Bram Stoker at Cruden Bay: Gothic horror in the Summer holidays

A view of
Cruden Bay

Bram Stoker discovered the village of Cruden Bay while on holiday in Scotland in 1893 (Leatherdale, 1985). He returned year after year to Cruden Bay in the Summer, staying at the Kilmarnock Arms Hotel, and afterwards in the hamlet of Whinnyfold, a few miles to the south of the village. His experience of the neighbourhood was incorporated into Crooken Sands set in a location based on Cruden Bay, and in 1895 he published a romance, not particularly well-received, entitled The watter's mou with dialogue written in the Doric, the local Buchan dialect. Dracula, Stoker's masterpiece was published in 1897.

Leatherdale notes that the Buchan coastline, and superstitions of the Buchan folk at the time may have played a part in developing the gothic qualities of his Stoker's fiction. In 1902, Stoker wrote The mystery of the sea, setting the novel around Cruden Bay.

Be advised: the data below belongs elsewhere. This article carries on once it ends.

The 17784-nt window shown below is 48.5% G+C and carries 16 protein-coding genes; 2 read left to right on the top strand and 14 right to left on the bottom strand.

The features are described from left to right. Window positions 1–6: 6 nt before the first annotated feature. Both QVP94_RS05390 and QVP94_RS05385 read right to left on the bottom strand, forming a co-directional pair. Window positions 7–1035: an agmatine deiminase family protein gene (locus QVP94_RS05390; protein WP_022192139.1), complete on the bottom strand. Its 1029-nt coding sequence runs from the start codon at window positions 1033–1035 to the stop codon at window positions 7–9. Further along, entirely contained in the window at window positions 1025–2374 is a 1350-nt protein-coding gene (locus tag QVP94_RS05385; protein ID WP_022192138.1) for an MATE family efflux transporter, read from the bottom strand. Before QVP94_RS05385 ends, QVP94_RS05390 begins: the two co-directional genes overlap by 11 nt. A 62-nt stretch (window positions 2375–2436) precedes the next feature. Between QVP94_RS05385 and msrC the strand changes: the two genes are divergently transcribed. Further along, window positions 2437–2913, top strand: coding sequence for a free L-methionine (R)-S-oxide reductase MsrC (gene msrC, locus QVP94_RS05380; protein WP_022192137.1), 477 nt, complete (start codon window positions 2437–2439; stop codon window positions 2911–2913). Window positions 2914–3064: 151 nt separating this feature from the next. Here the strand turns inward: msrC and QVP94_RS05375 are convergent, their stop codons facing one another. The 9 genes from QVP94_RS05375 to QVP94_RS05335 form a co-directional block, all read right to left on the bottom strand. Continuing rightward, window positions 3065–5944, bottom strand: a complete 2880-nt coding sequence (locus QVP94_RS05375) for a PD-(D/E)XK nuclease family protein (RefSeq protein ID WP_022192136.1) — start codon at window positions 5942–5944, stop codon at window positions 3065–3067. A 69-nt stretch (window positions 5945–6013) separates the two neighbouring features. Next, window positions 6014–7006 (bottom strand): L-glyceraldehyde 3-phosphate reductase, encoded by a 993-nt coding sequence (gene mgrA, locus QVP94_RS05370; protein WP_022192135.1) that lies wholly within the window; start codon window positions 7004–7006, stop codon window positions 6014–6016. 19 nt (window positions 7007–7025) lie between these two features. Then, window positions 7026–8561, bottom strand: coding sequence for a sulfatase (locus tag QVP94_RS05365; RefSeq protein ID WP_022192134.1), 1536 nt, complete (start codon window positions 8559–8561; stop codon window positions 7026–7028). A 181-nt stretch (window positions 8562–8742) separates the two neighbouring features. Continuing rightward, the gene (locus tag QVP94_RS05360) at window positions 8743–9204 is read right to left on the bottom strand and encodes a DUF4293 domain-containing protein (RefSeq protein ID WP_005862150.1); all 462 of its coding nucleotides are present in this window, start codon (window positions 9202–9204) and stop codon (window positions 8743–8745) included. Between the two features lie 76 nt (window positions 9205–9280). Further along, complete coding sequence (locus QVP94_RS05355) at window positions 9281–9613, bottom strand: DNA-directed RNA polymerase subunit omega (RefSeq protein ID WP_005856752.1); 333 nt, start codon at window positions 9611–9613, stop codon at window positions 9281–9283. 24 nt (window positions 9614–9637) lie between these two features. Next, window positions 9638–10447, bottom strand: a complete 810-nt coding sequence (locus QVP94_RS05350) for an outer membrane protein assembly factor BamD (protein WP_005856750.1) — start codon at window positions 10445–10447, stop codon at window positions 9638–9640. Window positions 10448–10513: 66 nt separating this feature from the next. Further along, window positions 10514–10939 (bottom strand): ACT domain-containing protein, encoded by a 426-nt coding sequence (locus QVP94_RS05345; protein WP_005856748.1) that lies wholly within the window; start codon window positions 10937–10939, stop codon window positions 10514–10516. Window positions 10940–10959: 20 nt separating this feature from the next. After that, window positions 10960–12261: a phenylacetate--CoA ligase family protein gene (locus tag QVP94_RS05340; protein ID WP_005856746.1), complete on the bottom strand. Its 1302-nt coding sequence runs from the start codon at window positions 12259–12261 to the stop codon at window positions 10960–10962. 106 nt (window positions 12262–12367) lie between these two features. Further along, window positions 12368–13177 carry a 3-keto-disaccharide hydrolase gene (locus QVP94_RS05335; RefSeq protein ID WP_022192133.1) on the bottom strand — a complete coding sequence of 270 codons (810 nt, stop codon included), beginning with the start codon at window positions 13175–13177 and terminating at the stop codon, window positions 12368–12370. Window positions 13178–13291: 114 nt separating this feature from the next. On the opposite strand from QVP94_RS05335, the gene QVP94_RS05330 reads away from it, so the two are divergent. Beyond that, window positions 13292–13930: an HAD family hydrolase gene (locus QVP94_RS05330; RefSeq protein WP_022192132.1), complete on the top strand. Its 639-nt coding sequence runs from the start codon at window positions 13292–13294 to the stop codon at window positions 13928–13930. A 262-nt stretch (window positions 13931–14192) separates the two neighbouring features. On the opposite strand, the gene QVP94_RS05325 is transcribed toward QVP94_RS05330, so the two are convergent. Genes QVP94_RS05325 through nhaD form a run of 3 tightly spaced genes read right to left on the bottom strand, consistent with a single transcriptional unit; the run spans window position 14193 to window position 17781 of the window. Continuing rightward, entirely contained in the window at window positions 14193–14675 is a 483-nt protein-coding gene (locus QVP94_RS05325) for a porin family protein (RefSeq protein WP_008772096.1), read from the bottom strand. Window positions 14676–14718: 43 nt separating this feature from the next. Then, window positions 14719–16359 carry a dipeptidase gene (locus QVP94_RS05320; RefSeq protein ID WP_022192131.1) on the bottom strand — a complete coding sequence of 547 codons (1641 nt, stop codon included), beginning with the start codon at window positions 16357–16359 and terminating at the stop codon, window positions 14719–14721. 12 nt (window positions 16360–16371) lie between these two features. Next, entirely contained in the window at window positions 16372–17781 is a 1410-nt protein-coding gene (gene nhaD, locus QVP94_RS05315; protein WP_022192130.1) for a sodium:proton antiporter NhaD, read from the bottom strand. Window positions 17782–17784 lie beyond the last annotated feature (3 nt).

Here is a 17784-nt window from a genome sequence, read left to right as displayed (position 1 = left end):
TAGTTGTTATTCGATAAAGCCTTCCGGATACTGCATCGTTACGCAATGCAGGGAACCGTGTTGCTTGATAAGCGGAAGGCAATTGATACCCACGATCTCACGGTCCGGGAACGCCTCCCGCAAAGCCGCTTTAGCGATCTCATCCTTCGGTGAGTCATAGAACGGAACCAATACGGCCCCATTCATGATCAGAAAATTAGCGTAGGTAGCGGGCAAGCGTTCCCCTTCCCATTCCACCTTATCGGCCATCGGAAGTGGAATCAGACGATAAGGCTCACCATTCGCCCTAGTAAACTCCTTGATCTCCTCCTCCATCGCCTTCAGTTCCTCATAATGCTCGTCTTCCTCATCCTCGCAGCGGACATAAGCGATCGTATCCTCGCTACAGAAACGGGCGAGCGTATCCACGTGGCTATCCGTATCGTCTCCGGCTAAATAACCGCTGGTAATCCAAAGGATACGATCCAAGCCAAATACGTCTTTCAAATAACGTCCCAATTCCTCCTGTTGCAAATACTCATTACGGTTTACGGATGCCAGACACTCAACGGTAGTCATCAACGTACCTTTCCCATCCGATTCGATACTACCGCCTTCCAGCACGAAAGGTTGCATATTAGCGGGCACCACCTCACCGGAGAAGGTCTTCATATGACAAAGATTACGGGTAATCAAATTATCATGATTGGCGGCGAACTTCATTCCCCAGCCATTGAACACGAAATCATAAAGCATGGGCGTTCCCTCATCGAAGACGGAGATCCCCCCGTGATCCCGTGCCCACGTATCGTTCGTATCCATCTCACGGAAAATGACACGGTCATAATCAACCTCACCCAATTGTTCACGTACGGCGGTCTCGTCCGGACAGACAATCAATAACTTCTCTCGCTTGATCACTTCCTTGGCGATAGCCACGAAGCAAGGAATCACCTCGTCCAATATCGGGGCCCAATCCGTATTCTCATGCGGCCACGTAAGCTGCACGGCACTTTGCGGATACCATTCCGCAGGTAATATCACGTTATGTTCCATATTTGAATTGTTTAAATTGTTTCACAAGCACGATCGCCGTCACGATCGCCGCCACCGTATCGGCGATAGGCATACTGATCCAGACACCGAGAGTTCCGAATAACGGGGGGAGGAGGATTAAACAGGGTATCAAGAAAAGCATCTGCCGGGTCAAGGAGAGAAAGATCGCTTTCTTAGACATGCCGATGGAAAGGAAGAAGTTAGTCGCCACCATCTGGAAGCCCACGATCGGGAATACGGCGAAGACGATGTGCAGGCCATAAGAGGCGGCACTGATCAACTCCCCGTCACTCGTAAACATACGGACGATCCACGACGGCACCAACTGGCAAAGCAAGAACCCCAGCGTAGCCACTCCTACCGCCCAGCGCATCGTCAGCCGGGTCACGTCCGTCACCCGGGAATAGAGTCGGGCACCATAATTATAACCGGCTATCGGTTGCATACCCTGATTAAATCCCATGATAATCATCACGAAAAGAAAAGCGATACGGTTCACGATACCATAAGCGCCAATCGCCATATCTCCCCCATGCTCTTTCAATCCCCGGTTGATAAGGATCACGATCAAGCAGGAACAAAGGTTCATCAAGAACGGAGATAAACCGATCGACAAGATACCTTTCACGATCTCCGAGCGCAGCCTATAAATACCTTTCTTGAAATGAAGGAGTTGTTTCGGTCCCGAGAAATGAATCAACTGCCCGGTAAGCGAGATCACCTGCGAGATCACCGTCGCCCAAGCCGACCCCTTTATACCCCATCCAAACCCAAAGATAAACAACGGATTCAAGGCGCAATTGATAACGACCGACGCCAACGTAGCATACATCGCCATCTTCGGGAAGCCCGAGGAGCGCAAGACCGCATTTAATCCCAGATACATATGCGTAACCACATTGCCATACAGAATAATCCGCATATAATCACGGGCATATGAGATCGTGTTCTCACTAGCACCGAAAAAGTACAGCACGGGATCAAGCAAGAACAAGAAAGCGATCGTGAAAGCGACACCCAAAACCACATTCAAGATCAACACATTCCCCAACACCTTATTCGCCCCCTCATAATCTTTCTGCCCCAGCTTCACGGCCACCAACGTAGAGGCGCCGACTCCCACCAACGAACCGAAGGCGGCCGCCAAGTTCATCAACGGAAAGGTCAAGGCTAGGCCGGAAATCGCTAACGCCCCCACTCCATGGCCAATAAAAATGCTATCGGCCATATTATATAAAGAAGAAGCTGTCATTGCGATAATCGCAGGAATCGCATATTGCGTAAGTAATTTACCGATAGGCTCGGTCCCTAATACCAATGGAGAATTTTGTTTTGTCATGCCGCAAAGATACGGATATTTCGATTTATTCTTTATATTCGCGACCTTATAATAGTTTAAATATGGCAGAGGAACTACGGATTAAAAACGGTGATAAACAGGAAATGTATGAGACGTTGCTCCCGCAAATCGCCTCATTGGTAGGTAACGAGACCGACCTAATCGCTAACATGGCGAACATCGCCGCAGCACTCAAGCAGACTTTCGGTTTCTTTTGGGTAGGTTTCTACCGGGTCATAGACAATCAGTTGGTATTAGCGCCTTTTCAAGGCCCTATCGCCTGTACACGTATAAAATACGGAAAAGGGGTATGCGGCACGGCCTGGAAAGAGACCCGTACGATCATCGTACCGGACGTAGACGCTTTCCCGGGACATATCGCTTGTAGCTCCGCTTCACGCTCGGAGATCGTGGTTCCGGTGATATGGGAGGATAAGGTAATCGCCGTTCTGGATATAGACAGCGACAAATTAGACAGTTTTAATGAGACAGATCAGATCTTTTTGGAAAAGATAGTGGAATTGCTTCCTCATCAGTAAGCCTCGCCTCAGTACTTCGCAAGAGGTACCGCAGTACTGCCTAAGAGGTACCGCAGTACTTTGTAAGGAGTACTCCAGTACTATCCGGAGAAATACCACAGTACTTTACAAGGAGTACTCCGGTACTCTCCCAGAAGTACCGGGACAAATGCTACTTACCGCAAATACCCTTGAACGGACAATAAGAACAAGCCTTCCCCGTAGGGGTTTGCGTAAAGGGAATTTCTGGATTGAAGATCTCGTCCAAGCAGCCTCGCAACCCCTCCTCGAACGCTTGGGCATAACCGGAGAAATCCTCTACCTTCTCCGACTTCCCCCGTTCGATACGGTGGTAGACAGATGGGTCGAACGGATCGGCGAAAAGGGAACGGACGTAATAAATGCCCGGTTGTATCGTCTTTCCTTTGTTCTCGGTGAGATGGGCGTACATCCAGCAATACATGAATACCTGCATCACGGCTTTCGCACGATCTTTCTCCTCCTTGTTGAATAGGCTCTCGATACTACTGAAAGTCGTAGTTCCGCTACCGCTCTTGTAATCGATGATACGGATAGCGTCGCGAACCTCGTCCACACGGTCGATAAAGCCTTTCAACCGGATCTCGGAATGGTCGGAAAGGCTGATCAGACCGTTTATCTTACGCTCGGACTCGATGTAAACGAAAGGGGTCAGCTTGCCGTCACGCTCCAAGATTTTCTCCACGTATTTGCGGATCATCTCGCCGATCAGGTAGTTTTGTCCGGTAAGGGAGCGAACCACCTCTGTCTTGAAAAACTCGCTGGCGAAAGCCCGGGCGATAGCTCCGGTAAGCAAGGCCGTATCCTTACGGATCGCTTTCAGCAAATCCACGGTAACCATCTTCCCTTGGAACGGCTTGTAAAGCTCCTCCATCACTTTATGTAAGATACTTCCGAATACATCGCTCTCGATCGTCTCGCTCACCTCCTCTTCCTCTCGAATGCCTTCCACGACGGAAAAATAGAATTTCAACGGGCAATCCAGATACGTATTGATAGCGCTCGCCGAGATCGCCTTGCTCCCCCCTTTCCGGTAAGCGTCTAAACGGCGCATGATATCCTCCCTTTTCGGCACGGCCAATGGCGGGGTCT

The seer is a short story, of autobiographical tone, set in Cruden Bay, the first person narrator being in effect, Stoker himself. It is of interest as much for the topographical comments as for the eery quality of the action.

(The 11th of 14 pages. Revision date: Monday 30th August 2010)

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